The cesium and strontium capsules stored at Hanford might be disposed of sooner if a demonstration project proposed for deep borehole disposal of radioactive waste is successful.
Energy Secretary Ernest Moniz discussed that possibility Wednesday at a House Science, Space and Technology committee hearing under questioning from Rep. Dan Newhouse, R-Wash.
Hanford has 1,936 capsules filled with strontium and cesium removed from the high-level waste tanks at Hanford in 1972 to reduce the temperature of the waste inside those tanks.
The capsules, which contain about a third of the total radioactivity at Hanford, are stored in an underwater pool in central part of the reservation. They had been planned to be sent to a proposed repository at Yucca Mountain, Nev., before the Obama administration stopped work on that facility.
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Now a permanent federal repository for high-level waste is not expected to be available before 2048, but some DOE officials have proposed options that could dispose of some waste sooner.
The Blue Ribbon Commission on America’s Nuclear Future, which looked at alternatives other than Yucca Mountain, recommended the Department of Energy review the nation’s policy to dispose of several types of waste together. Yucca Mountain was to hold used commercial and weapons nuclear fuel and high-level radioactive defense waste, including Hanford waste.
A DOE assessment of disposal options in response to the recommendation proposed considering deep boreholes for small packages of nuclear waste, such as Hanford’s cesium and strontium capsules.
They “could be very well suited perhaps for much earlier disposal through a borehole approach,” Moniz said. “We have to drill — we have to do the demonstration project, do the science, which is what we want to do in 2016.”
Budget proposal documents show $2 million for technology development to support plans in fiscal 2016 for what is anticipated to be a multi-year test using a non-radioactive waste substitute. DOE has sought communities interested in being the site for the borehole test.
The Hanford cesium and strontium capsules have a total volume of less that 140 cubic feet, compared with the 500,000 cubic feet of high-level waste projected after other tank waste is glassified at the Hanford vitrification plant under construction, according to an October DOE report on disposal options.
“The deep borehole disposal concept has been investigated intermittently for decades, but the concept has not been demonstrated through field testing,” the report said. The testing would confirm safety and feasibility.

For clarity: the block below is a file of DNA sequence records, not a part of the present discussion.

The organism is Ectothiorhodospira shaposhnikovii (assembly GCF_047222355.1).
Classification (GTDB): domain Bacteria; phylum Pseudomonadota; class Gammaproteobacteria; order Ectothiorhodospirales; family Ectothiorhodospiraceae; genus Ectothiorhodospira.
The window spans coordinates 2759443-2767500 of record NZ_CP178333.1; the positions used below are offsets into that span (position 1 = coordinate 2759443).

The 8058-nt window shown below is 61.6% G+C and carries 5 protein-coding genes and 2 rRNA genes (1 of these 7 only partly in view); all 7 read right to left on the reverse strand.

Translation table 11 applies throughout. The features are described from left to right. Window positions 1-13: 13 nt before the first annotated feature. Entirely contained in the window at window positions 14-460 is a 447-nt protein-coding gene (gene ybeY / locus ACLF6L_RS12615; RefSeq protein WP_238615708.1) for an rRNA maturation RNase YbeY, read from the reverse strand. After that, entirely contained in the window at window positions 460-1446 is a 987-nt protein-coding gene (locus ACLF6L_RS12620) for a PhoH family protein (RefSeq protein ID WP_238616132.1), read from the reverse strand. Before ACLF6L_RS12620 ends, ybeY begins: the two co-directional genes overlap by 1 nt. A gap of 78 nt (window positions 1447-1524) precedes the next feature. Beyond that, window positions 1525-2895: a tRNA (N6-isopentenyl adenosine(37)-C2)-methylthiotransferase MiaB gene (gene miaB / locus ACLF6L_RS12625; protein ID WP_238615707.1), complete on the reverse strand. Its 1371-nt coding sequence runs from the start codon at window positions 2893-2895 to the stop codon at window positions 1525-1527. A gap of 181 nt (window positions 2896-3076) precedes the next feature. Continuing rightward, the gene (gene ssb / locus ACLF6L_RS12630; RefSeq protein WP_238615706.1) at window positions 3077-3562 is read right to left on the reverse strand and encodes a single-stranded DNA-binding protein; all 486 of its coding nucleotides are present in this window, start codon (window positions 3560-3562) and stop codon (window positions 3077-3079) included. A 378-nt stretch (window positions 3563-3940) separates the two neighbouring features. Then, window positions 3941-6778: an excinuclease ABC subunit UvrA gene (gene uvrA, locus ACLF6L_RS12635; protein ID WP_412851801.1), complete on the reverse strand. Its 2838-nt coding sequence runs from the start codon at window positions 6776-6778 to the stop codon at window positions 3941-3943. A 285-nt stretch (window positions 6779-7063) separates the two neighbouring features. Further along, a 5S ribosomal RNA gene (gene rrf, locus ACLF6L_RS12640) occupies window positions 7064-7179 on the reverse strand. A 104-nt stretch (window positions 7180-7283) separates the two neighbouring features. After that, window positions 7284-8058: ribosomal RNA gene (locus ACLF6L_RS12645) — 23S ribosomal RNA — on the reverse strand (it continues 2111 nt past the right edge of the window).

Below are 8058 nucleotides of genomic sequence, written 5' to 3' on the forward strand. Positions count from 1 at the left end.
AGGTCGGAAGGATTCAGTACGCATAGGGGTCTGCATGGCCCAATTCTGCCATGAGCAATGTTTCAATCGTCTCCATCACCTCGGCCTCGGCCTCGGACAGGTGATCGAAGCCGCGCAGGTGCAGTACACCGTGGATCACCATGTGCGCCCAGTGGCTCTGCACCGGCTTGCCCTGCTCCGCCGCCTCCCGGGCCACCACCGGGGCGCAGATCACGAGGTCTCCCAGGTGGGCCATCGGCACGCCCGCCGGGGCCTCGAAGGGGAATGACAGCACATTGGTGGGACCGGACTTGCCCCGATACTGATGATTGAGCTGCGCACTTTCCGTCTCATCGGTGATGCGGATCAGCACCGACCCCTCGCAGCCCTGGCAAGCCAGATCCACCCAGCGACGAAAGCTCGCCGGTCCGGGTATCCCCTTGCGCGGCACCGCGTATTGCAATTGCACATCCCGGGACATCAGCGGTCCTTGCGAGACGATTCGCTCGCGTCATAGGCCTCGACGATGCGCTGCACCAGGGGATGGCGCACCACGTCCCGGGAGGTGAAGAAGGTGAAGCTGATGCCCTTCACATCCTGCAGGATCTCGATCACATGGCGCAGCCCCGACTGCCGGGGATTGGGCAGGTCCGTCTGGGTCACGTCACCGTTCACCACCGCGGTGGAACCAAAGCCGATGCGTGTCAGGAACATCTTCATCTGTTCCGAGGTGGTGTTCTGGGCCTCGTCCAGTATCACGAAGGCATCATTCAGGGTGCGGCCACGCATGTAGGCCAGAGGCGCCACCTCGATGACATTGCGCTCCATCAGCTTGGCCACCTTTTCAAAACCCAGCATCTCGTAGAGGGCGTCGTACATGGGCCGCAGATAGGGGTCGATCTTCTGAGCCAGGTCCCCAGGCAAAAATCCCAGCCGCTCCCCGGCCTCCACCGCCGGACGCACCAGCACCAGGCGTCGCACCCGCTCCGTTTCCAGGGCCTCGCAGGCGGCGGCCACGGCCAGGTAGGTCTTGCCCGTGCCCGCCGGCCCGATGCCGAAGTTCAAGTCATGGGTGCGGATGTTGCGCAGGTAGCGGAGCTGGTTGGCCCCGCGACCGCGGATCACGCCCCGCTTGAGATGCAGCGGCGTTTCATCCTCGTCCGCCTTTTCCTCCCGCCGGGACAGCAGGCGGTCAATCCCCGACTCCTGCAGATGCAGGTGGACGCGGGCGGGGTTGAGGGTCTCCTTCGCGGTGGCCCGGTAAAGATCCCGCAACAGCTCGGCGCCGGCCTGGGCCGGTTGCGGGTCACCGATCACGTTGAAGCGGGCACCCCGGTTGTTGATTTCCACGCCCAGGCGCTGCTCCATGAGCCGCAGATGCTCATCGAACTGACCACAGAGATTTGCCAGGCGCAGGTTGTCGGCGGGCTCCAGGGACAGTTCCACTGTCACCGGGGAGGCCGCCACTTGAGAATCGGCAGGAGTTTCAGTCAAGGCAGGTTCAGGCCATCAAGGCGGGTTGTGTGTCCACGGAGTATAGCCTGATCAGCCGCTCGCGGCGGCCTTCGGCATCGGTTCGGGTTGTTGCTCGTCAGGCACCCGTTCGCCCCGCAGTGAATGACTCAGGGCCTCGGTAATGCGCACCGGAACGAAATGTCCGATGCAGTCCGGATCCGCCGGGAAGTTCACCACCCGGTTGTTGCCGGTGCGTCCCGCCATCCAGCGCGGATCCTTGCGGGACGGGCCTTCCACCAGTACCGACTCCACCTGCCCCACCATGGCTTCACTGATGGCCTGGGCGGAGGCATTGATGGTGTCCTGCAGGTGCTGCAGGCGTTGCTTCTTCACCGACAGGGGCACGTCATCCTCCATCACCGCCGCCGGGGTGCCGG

Challenges exist in the development of remote handling equipment for placing waste in the borehole, although such equipment is in the realm of current technology, the report said.
The test would demonstrate technology for sealing the borehole, tools to characterize waste in the borehole and controls on waste isolation.
The report considered a borehole 3.1 miles deep, with the lowest portion in crystalline rock. It would need a diameter of at least 17 inches at the bottom for placing containers with a maximum diameter of 12 inches. The design was chosen because it could be reliably achieved with available commercial drilling technology.
The borehole, lined with steel casing, would hold waste in its lower 1.2 miles, with the crystalline rocks helping isolate it from the environment, according to the report.
Newhouse also asked Moniz about the administration’s proposed fiscal 2016 cut of almost $100 million to the budget of the Hanford Richland Operations Office. The office is responsible for cleanup of groundwater, along the Columbia River and in central Hanford, other than tank waste.
The proposed budget cites technical reasons for delays near the river, including the highly radioactive spill under the 324 Building just north of Richland and the high hazard 618-10 Burial Ground, Newhouse said.
“Is the Department of Energy committed to continuing this work in fiscal year 2015 with funding appropriated for this purpose and in fiscal year 2016 in order to meet existing legal milestones along the river corridor?” Newhouse asked.
Moniz did not address the question directly.
Instead, he pointed out that the administration’s budget request to Congress included a total increase of about $100 million because of more money proposed for the Hanford Office of River Protection. It is responsible for underground tanks holding 56 million gallons of radioactive waste and the vitrification plant being built to treat the waste, which is left from the nation’s nuclear weapons program.
The additional money will help the vitrification plant start treating low-level radioactive waste in 2021 or 2022, Moniz said.
Substantial progress has been made on cleaning up land on the river and the Plutonium Finishing Plant, he said. The proposed budget would allow continued aggressive work to clean contaminated groundwater, he said.
“Overall the site will have an increased budget, and I think we’ll make very, very credible progress in both parts of the program,” he said.
Newhouse also prepared testimony for the House Budget Committee, which heard comments from congressional members Wednesday.
He planned to ask for the committee’s help in making sure DOE is able to meet its legal cleanup requirements, build on success in environmental cleanup and avoid delays that increase costs to taxpayers for cleaning up waste from nuclear defense programs at Hanford and elsewhere.
In recent years there have been massive expansions of the federal government, “yet budgets for cleaning up these defense wastes have slowly dwindled by almost a billion dollars,” he said, according to his prepared remarks.